“Mom, I made a 90 in math class, I joined the chess club and I am helping an Indian boy who just moved to Canada learn English. I think you did a good job raising me.”
This statement will be cherished in my heart forever, more than my son will ever know. We never are sure if we are doing a good job raising our kids, we just hope we are. The external influences of this world can be a lot more convincing than a parent’s voice and so many of us just hope that we can divert their attention and focus it on the most important person to love, themselves.
My mother used to tell me that I would never truly fall in love until I learned to love myself first. Comprehending this as a teenager was difficult and I hated her for saying it because if she were correct, that meant that I would never fall in love.
The external influences in my world got the better of me as a youth. The bullying, isolation that comes from bullying and self-doubt that embedded itself so deeply into my subconscious convinced me that I really was as ugly as they proclaimed.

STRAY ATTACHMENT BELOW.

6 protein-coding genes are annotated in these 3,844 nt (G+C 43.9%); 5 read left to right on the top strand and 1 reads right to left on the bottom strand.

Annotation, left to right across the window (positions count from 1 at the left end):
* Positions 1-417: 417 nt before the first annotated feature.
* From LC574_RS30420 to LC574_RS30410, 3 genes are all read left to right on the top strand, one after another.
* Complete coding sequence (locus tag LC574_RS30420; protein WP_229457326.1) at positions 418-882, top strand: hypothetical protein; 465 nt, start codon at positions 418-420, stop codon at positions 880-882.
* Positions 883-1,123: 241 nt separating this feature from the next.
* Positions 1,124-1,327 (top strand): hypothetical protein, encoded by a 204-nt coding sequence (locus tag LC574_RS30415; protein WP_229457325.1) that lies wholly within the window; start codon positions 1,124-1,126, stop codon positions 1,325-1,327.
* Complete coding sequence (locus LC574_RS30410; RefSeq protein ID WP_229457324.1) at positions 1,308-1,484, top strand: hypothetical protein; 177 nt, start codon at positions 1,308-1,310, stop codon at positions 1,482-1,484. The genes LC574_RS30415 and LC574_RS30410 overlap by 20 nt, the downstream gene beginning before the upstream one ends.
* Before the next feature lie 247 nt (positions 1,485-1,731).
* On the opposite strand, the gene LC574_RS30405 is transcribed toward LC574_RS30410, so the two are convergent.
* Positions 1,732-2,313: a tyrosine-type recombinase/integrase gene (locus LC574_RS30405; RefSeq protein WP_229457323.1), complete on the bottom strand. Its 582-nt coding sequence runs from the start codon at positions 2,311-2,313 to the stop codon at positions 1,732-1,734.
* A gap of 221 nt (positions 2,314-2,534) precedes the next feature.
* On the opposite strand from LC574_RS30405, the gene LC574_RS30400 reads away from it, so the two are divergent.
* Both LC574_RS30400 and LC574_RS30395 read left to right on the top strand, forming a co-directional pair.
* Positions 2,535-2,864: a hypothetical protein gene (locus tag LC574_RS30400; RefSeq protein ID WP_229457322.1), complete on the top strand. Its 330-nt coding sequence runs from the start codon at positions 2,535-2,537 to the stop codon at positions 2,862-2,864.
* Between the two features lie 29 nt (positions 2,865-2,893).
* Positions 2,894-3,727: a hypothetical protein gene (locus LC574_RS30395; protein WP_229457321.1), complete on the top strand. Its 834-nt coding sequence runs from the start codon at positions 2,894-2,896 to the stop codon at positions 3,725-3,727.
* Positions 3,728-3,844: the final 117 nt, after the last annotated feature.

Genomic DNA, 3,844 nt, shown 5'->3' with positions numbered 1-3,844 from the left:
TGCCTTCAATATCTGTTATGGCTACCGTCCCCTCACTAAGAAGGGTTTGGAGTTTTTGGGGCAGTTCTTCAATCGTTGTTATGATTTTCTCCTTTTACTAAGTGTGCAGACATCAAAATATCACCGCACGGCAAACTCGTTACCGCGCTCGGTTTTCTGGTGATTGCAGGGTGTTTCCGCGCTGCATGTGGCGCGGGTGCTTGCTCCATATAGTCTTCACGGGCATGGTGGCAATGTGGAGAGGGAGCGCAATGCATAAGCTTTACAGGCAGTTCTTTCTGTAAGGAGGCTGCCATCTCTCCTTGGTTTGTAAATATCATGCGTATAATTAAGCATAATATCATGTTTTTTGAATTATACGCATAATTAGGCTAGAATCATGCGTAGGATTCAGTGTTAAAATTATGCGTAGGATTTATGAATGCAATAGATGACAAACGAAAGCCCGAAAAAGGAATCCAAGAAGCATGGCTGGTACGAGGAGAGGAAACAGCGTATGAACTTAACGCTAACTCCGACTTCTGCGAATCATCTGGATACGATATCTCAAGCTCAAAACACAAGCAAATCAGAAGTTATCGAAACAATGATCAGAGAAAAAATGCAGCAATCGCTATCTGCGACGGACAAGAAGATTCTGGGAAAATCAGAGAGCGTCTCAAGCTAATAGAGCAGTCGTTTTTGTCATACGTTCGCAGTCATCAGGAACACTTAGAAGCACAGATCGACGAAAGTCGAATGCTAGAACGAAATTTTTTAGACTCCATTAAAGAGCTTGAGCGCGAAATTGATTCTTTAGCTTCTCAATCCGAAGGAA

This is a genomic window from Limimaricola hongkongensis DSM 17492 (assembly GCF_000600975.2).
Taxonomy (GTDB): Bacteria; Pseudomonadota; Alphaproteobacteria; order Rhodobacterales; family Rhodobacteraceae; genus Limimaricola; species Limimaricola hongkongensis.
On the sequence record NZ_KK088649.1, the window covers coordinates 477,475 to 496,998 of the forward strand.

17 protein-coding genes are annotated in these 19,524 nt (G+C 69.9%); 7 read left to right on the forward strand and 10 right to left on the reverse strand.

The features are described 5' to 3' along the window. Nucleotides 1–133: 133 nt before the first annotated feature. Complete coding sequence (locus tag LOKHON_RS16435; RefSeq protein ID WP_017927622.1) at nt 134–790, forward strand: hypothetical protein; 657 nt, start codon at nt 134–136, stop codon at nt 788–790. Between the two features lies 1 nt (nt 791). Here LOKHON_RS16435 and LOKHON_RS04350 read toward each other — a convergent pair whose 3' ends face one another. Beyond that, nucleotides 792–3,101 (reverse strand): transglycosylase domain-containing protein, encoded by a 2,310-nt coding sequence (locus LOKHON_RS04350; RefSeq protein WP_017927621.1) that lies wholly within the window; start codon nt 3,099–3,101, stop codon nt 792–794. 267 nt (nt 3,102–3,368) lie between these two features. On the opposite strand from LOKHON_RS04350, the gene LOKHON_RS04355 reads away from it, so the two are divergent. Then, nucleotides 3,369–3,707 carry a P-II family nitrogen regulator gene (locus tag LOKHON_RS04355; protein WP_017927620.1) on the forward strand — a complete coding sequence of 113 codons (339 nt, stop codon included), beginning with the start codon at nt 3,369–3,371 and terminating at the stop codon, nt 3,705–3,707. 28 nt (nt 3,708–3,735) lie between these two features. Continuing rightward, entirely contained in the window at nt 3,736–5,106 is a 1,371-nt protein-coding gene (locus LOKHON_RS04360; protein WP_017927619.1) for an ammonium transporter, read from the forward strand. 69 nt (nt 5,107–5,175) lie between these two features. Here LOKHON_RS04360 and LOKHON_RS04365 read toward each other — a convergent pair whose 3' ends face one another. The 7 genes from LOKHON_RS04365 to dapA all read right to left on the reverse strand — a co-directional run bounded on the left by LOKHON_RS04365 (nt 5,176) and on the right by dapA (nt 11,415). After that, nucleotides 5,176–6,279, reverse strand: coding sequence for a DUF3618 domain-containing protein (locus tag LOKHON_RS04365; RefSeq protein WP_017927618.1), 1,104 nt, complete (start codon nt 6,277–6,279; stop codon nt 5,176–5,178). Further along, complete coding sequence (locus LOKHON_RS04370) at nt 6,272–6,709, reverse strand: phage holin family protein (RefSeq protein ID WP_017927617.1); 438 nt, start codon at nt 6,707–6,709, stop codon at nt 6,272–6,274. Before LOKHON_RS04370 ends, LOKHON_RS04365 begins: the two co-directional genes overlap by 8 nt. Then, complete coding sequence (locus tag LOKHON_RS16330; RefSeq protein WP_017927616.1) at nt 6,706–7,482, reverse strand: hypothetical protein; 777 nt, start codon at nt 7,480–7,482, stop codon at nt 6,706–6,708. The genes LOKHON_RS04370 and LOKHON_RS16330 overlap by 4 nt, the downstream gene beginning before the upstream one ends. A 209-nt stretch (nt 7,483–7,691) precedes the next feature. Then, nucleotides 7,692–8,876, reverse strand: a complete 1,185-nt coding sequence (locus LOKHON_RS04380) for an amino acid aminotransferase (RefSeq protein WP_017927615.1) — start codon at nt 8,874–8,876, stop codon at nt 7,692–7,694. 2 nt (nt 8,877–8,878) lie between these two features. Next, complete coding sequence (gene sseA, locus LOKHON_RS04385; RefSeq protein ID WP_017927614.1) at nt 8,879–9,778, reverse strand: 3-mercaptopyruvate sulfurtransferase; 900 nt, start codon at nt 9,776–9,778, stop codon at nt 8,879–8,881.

My mother would scream into my soul with hugs, love and assurance, but self-love is a journey that we all must take alone. It is only ourselves that can look into the mirror and love what is starring back.
When I gave birth to my son I prayed that he would know self-love long before I did, but I also knew there were no guarantees. It’s incredible when a tragedy happens and a young child is there to bear witness. It’s as if you can see their innocence slipping out of their eyes and you would do anything to preserve it, but it’s gone. They are different now and you, as a parent, try to find a way to help them learn to love their “new self”. The part of them that has had the veil lifted exposing them to the world. The part where they realize, like in the movie the Matrix, “There really is no spoon.”